My news-media callers all wanted the same thing — a comment. Since this was not the first time one or more of my books had been banned in a public school (nor the 15th), I simply gathered the pink slips up, tossed them in the wastebasket, and went about my day’s work. The only thought that crossed my mind was one strongly tinged with gratitude: There are places in the world where the powers that be ban the author as well as the author’s works when the subject matter or mode of expression displeases said powers. Look at Salman Rushdie, now living under a death sentence, or Alexander Solzhenitsyn, who spent eight years in a prison camp for calling Josef Stalin “the boss” and had to run for the west to avoid another stay after he won the Nobel Prize for “The Gulag Archipelago.”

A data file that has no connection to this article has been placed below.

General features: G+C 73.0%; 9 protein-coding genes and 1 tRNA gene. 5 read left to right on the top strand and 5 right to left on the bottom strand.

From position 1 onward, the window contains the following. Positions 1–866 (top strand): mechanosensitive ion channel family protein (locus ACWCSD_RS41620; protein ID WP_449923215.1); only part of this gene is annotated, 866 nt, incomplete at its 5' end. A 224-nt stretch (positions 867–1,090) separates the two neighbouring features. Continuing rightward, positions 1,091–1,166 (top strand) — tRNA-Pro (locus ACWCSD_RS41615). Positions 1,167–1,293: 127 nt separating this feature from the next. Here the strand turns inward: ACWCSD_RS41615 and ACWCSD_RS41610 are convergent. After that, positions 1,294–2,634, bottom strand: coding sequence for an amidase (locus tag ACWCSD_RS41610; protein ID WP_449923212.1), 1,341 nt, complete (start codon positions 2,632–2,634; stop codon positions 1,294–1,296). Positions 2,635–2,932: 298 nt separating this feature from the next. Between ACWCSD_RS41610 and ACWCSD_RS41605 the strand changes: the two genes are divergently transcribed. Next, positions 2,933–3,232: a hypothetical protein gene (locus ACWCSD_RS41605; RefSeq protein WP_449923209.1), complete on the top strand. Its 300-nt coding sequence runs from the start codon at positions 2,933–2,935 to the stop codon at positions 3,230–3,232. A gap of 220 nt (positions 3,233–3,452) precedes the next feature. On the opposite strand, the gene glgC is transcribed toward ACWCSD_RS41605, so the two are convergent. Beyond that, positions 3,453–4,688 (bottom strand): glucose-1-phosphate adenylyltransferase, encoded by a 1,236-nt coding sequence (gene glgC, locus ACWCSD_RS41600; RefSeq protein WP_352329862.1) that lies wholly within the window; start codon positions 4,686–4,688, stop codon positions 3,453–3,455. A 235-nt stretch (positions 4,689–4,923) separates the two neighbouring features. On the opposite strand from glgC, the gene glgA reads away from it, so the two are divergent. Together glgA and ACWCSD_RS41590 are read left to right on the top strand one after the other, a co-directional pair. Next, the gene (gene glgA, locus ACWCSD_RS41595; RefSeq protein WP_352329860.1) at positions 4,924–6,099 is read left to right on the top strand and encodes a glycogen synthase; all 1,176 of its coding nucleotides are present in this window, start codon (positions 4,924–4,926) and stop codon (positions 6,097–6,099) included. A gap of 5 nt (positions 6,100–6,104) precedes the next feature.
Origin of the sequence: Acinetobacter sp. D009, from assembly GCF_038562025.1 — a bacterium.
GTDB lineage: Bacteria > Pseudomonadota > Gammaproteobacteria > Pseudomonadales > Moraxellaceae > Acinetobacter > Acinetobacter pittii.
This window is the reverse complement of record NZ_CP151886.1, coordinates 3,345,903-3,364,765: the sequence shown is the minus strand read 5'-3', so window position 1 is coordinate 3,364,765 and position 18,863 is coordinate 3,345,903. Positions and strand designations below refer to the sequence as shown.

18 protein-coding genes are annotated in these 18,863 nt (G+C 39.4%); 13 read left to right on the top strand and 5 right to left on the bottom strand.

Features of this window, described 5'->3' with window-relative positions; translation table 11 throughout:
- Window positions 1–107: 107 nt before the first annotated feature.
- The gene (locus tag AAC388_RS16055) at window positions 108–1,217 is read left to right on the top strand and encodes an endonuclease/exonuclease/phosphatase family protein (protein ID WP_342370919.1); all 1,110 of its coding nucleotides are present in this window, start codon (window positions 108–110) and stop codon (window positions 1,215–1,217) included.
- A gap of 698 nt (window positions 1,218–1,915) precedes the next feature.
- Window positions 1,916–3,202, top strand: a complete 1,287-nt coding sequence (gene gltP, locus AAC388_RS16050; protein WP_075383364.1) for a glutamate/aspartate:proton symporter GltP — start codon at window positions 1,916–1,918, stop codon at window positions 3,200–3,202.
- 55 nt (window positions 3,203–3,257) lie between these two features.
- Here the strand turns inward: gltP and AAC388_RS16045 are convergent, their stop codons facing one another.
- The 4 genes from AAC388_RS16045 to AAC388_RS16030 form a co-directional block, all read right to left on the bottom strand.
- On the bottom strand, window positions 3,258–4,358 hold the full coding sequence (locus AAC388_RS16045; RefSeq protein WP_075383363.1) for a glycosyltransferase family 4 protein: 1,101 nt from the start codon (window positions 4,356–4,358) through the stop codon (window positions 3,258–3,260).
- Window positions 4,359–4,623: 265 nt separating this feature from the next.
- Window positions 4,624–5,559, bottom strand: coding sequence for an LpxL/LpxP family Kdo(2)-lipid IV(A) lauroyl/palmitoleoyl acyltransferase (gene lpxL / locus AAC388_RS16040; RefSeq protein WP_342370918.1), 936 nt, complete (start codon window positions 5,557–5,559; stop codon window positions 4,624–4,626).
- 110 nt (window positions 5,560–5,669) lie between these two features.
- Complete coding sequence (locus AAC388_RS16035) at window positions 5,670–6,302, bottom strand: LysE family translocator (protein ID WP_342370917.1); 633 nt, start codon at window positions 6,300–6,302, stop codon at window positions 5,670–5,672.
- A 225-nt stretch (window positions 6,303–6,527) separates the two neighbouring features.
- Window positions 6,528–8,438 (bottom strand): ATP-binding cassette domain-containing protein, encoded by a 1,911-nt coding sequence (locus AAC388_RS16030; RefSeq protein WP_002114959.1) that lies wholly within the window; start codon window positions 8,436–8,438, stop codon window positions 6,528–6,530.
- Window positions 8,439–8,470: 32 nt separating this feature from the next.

When the news stories about my latest adventure in censorship came out, however, I didn’t like the way that “the author could not be reached for comment” stuff looked. To me, that line has always called up images of swindlers too cowardly to face up to what they’ve done. In this case I haven’t done anything but my job, and I know it’s all too possible to make a career out of defending one’s fiction — for a while in the mid-1980s, Judy Blume almost did make a career out of it — but I still didn’t like the way it felt.

So, just for the record, here is what I’d say if I still took time out from doing my work to defend it.